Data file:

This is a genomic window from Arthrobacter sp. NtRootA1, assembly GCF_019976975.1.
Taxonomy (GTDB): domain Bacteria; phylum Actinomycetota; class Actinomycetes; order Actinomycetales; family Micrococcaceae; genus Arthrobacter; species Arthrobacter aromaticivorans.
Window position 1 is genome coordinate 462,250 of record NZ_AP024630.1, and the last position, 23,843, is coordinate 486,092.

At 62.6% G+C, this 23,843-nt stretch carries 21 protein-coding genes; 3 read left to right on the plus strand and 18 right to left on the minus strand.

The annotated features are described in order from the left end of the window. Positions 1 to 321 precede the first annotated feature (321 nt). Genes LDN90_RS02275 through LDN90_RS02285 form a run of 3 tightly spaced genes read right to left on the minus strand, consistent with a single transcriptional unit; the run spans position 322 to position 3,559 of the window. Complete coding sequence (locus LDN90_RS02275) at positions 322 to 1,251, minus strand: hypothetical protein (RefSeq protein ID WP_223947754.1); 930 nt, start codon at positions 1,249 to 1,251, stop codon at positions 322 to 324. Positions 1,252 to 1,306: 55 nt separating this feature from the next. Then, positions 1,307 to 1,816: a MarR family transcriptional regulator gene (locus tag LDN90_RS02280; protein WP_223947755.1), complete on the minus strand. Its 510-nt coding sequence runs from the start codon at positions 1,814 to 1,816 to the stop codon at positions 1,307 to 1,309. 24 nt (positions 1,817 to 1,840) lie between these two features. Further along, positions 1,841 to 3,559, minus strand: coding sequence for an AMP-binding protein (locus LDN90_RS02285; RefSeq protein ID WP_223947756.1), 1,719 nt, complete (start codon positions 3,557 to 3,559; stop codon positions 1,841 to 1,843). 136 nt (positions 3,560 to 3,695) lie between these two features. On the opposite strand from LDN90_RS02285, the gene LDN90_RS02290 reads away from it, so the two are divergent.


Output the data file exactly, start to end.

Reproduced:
This is a genomic window from Arthrobacter sp. NtRootA1, assembly GCF_019976975.1.
Taxonomy (GTDB): domain Bacteria; phylum Actinomycetota; class Actinomycetes; order Actinomycetales; family Micrococcaceae; genus Arthrobacter; species Arthrobacter aromaticivorans.
Window position 1 is genome coordinate 462,250 of record NZ_AP024630.1, and the last position, 23,843, is coordinate 486,092.

At 62.6% G+C, this 23,843-nt stretch carries 21 protein-coding genes; 3 read left to right on the plus strand and 18 right to left on the minus strand.

The annotated features are described in order from the left end of the window. Positions 1 to 321 precede the first annotated feature (321 nt). Genes LDN90_RS02275 through LDN90_RS02285 form a run of 3 tightly spaced genes read right to left on the minus strand, consistent with a single transcriptional unit; the run spans position 322 to position 3,559 of the window. Complete coding sequence (locus LDN90_RS02275) at positions 322 to 1,251, minus strand: hypothetical protein (RefSeq protein ID WP_223947754.1); 930 nt, start codon at positions 1,249 to 1,251, stop codon at positions 322 to 324. Positions 1,252 to 1,306: 55 nt separating this feature from the next. Then, positions 1,307 to 1,816: a MarR family transcriptional regulator gene (locus tag LDN90_RS02280; protein WP_223947755.1), complete on the minus strand. Its 510-nt coding sequence runs from the start codon at positions 1,814 to 1,816 to the stop codon at positions 1,307 to 1,309. 24 nt (positions 1,817 to 1,840) lie between these two features. Further along, positions 1,841 to 3,559, minus strand: coding sequence for an AMP-binding protein (locus LDN90_RS02285; RefSeq protein ID WP_223947756.1), 1,719 nt, complete (start codon positions 3,557 to 3,559; stop codon positions 1,841 to 1,843). 136 nt (positions 3,560 to 3,695) lie between these two features. On the opposite strand from LDN90_RS02285, the gene LDN90_RS02290 reads away from it, so the two are divergent.